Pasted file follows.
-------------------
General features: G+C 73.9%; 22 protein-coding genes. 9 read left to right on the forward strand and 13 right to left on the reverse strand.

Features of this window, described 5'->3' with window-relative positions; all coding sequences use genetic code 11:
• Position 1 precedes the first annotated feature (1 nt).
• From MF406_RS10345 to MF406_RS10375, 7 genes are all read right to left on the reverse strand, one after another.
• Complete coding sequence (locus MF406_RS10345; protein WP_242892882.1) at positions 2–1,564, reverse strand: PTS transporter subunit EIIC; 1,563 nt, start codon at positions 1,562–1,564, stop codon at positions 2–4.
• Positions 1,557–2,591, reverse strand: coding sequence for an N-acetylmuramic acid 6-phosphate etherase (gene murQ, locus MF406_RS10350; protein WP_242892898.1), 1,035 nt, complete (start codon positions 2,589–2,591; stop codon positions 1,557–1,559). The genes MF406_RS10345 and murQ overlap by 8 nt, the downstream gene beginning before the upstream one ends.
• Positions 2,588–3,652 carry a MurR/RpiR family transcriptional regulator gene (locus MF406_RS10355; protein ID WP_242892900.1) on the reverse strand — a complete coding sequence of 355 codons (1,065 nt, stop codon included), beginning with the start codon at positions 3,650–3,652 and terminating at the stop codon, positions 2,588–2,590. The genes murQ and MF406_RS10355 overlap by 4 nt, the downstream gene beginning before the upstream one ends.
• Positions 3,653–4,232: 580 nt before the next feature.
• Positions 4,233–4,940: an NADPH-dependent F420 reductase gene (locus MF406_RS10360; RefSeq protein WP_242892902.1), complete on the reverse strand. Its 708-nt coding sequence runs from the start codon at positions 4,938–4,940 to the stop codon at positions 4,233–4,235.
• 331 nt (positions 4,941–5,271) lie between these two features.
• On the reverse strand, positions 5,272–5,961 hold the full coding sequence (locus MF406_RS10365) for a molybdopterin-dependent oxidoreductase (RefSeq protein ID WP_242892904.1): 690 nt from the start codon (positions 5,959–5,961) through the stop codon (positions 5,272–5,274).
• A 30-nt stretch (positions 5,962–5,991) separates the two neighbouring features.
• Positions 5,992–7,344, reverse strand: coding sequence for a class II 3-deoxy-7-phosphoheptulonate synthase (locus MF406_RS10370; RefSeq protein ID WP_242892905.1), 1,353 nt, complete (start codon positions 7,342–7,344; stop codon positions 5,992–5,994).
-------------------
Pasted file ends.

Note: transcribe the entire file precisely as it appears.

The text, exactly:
General features: G+C 73.9%; 22 protein-coding genes. 9 read left to right on the forward strand and 13 right to left on the reverse strand.

Features of this window, described 5'->3' with window-relative positions; all coding sequences use genetic code 11:
• Position 1 precedes the first annotated feature (1 nt).
• From MF406_RS10345 to MF406_RS10375, 7 genes are all read right to left on the reverse strand, one after another.
• Complete coding sequence (locus MF406_RS10345; protein WP_242892882.1) at positions 2–1,564, reverse strand: PTS transporter subunit EIIC; 1,563 nt, start codon at positions 1,562–1,564, stop codon at positions 2–4.
• Positions 1,557–2,591, reverse strand: coding sequence for an N-acetylmuramic acid 6-phosphate etherase (gene murQ, locus MF406_RS10350; protein WP_242892898.1), 1,035 nt, complete (start codon positions 2,589–2,591; stop codon positions 1,557–1,559). The genes MF406_RS10345 and murQ overlap by 8 nt, the downstream gene beginning before the upstream one ends.
• Positions 2,588–3,652 carry a MurR/RpiR family transcriptional regulator gene (locus MF406_RS10355; protein ID WP_242892900.1) on the reverse strand — a complete coding sequence of 355 codons (1,065 nt, stop codon included), beginning with the start codon at positions 3,650–3,652 and terminating at the stop codon, positions 2,588–2,590. The genes murQ and MF406_RS10355 overlap by 4 nt, the downstream gene beginning before the upstream one ends.
• Positions 3,653–4,232: 580 nt before the next feature.
• Positions 4,233–4,940: an NADPH-dependent F420 reductase gene (locus MF406_RS10360; RefSeq protein WP_242892902.1), complete on the reverse strand. Its 708-nt coding sequence runs from the start codon at positions 4,938–4,940 to the stop codon at positions 4,233–4,235.
• 331 nt (positions 4,941–5,271) lie between these two features.
• On the reverse strand, positions 5,272–5,961 hold the full coding sequence (locus MF406_RS10365) for a molybdopterin-dependent oxidoreductase (RefSeq protein ID WP_242892904.1): 690 nt from the start codon (positions 5,959–5,961) through the stop codon (positions 5,272–5,274).
• A 30-nt stretch (positions 5,962–5,991) separates the two neighbouring features.
• Positions 5,992–7,344, reverse strand: coding sequence for a class II 3-deoxy-7-phosphoheptulonate synthase (locus MF406_RS10370; RefSeq protein ID WP_242892905.1), 1,353 nt, complete (start codon positions 7,342–7,344; stop codon positions 5,992–5,994).